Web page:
With few Jewish families in town, Dick’s Jewish identity was nurtured at home and during summers when vacationers included many prominent Jews, such as then AJC president Judge Joseph Proskauer.
These experiences shaped Dick’s response twenty years later when he encountered discrimination in Los Angeles, where he had become a partner in the city’s largest law firm. The business elite transacted many important deals at two clubs that restricted membership.
“It was insidious,” said Dick. “To say that no Jew could ever be eligible for membership served to perpetuate Hitler’s major premise.” A member of the board of the local AJC Chapter, Dick chaired the committee that helped lead a six-year campaign that opened the clubs to Jews, women, and other minorities. Dick currently serves as a vice president of national AJC. His wife, Marcia, was the first woman to head the Community Relations Committee in L.A.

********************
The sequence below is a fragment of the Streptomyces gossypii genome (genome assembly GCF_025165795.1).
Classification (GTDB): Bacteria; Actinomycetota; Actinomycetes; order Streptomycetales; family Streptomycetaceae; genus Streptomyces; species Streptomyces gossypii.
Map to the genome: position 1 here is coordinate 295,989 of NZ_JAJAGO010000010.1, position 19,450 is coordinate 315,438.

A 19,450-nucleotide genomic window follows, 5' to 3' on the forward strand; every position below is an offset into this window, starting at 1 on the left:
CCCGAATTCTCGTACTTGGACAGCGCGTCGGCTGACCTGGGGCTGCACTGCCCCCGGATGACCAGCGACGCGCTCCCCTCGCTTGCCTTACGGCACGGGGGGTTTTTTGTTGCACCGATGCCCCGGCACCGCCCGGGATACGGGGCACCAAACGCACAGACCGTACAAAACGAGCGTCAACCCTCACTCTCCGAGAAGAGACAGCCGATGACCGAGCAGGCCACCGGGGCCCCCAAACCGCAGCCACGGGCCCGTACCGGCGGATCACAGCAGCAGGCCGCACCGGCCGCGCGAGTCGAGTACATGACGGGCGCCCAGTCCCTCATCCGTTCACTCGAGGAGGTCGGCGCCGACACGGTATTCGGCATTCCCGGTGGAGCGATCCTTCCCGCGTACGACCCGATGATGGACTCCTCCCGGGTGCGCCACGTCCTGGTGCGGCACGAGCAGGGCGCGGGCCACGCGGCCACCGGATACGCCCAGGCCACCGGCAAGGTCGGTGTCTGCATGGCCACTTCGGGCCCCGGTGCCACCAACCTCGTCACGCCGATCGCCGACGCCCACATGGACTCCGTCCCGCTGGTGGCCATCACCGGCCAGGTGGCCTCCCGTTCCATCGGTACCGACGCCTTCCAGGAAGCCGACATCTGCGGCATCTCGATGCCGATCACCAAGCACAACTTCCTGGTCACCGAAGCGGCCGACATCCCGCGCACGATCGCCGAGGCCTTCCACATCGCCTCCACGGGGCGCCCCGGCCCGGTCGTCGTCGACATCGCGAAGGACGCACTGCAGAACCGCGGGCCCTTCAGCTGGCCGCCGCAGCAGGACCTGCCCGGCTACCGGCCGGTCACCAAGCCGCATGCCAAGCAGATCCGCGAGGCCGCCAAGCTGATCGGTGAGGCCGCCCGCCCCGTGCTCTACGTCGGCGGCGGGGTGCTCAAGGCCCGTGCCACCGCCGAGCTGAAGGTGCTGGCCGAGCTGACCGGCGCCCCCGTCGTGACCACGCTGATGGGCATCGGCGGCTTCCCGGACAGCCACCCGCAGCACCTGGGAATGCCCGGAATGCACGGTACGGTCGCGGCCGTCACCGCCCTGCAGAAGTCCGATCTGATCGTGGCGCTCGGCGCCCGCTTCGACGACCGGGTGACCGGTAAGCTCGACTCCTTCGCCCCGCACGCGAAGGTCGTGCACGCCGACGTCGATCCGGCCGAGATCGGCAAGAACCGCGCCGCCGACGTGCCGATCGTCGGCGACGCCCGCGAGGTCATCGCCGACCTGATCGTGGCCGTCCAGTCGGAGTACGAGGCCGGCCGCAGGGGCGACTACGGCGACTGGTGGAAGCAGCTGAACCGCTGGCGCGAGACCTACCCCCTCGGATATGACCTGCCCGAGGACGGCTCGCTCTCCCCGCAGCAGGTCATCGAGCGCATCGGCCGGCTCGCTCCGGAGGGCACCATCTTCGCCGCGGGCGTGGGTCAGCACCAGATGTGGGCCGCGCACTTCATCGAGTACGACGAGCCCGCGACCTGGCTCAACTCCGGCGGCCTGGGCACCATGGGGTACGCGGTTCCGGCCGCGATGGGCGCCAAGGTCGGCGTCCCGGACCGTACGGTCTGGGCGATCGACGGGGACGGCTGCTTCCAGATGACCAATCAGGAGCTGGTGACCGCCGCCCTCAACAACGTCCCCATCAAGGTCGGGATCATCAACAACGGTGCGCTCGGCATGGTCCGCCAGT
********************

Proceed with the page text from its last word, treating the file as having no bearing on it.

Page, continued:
When it was time to consider an endowment, they selected AJC for a gift that is half in cash and half in the proceeds from an IRA. They view the gift as an endowment that will help sustain the agency in difficult times and enable it to innovate with new projects.
“As a small minority in the U.S., it is critical for the Jewish community to build and nurture coalitions with all groups in American society,” said Dick. “And AJC is the most skillful and professional organization in the field.”
Howard Gilbert supports AJC while earning income for life
For Howard Gilbert, involvement in the American Jewish Committee was a natural step after his World War II military service.
“I became active in Jewish communal life in the late 1940s,” he says. “I started out in the Young Peoples’ Division of the Jewish Federation of Metropolitan Chicago and with AJC in the early 1960s. I wanted to get involved after seeing what happened in Europe. I knew that Jews in America and throughout the world needed a strong voice.”
Mr. Gilbert is active in the Chicago chapter as well as currently serving as an honorary national vice president on the Board of Governors. He also serves on the Board of Trustees. Now retired from the packaging materials business, he recently established a charitable gift annuity to benefit AJC.